STRANGE GAIN by Philadelphia illustrator, musician, and coder Mike Quigley might have its origins in this moment of disassociation. Those familiar with Quigley's joyous, shambling, and beloved two-person rock band Washer might be taken aback by this hushed and buzzing release, entirely appropriate for Australia's premiere experimental tape label Oxtail. But the guitars are still here, buried under a thin layer of computer chip dust, and what's more the record is mastered by Amar Lal, himself an ambient music-maker and member of Big Ups, a fellow Exploding in Sound band (when asked about his influence on the record, Quigley says simply and profoundly: "I love friendship.")

Imagine that Quigley got zapped * into * his computer kids-cartoon-style and this record is what resulted during his arduous journey back out of the machine. There's a deep and refreshing well of digitally mediated sounds --beeps and bloops, cables coming unplugged, cheap toy keyboards, GarageBand presets, feedback-ravaged delay pedals, even that distinctive spacebar sound of someone hitting "record." There are layers upon layers of audio culled from the years of Quigley's hard drive archives collaged, repurposed, and overwritten with new guitar improvisations --a digital palimpsest.

But the central node of this collection of zones is code: a computer program --designed by Quigley himself in Max / MSP --that analyzes incoming video feed and, blessedly, alchemically translates it into music. He's made the thing sing.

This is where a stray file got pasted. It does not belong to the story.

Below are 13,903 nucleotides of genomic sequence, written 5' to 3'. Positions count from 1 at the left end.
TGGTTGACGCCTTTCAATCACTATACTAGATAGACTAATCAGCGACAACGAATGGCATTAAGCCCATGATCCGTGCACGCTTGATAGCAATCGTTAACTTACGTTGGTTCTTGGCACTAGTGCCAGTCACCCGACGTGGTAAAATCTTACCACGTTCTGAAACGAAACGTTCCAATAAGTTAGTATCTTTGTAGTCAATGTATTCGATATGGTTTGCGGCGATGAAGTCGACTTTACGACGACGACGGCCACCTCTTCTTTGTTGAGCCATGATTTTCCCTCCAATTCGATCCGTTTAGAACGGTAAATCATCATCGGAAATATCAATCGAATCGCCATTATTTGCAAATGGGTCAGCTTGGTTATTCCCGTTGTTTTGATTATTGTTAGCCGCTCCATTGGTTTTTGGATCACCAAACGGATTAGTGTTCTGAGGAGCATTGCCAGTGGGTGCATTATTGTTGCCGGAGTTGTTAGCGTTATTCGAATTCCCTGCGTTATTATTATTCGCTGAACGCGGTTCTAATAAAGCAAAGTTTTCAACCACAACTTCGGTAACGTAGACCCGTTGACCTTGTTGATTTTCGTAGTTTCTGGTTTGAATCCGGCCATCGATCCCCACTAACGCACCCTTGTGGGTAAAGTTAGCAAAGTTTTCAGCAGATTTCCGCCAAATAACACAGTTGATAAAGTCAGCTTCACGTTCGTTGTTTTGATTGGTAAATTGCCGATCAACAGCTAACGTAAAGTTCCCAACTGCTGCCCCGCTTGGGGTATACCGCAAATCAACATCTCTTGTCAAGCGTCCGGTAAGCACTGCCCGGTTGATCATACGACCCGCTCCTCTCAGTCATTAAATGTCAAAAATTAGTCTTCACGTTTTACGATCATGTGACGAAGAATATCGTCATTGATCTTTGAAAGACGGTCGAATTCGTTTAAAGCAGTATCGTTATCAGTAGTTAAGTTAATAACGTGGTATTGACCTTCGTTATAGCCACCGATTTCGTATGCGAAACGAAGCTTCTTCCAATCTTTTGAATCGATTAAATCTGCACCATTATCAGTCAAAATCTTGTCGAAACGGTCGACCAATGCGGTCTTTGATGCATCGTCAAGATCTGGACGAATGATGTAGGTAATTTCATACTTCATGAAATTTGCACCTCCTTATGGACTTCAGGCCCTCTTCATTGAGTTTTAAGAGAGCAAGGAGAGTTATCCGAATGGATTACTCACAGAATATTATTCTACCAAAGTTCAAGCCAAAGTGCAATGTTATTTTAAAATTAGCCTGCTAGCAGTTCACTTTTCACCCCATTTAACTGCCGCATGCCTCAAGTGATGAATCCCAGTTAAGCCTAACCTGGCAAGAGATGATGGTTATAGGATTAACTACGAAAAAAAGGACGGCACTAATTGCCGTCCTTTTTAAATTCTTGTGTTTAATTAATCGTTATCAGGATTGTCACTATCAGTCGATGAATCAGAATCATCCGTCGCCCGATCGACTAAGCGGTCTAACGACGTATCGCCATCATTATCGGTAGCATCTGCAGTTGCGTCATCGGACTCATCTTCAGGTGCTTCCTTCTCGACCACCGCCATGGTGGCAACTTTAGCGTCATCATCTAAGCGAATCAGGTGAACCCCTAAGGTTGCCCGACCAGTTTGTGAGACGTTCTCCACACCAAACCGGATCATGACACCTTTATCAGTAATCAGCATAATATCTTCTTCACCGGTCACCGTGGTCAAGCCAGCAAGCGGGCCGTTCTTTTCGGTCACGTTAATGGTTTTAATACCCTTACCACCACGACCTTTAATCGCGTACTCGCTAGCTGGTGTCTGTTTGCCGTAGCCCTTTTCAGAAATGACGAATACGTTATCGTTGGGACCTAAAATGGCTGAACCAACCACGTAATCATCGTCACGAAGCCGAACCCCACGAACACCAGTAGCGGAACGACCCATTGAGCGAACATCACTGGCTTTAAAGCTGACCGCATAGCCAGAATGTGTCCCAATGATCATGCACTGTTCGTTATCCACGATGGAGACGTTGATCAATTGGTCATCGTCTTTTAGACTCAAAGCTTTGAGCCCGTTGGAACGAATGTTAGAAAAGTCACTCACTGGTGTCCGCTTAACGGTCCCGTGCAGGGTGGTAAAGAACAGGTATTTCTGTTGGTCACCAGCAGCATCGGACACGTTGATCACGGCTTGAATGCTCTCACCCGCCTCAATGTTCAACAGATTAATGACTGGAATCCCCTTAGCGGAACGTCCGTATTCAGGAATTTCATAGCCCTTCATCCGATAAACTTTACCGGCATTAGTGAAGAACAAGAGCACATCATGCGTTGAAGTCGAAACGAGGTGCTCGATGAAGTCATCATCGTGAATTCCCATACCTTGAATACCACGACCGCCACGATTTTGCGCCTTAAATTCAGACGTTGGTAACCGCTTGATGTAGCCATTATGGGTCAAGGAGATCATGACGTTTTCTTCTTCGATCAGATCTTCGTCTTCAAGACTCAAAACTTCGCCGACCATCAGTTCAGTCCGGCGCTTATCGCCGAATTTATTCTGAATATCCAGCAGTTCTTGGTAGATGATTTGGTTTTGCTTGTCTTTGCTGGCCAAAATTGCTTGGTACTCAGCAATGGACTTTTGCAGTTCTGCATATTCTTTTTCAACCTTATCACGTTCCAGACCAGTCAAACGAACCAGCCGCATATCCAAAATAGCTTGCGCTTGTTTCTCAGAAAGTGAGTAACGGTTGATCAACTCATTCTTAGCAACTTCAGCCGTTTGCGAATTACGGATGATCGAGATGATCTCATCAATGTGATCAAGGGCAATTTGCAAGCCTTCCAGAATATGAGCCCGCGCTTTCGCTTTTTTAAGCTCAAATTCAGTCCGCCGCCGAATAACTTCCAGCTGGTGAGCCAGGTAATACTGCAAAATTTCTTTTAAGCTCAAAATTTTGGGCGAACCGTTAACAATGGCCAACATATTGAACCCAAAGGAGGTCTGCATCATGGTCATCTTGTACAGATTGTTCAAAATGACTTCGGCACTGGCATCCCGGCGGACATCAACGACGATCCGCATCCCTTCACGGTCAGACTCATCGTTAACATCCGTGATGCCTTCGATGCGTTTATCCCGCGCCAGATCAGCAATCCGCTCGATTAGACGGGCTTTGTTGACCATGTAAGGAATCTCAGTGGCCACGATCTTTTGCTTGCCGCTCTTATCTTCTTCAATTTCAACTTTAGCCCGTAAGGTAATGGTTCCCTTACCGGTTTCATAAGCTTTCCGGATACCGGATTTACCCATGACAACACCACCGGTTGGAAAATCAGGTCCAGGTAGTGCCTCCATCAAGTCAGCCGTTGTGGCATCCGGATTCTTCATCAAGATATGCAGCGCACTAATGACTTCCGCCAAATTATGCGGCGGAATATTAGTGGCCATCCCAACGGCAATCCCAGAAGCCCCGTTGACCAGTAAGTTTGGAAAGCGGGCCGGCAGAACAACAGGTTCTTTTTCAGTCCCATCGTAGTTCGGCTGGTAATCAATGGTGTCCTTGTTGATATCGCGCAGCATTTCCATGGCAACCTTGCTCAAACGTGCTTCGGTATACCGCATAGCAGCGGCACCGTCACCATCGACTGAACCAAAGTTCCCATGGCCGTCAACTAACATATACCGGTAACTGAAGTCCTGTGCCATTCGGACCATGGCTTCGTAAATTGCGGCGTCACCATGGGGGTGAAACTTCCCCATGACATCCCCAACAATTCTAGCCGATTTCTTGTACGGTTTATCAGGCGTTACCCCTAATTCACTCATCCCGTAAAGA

It would be far easier to take these online audio ghosts and digital artifacts and smash them into something hideous (remember the harsh dubstep of the AOL modem dialing sequence --isn't that, unfiltered, what the Internet actually sounds like?). On STRANGE GAIN, Quigley does something far more complex and admirable --he gives our online specters something like grace. Their moans in the mansion coalesce into meditative zones and near-harmonies and when a chord progression, delicate harmonics, and a mumbling vocal line emerge in the final track it feels something like the deliverance of an exorcism.

Then --suddenly --we're at the end of the voyage, out of the machine. The music has faded. There is only a 60 cycle hum, that hymn of electricity running through every room in America --the walls are a choir, we close the laptop. "

Artist: Mike Quigley

Label: Oxtail Recordings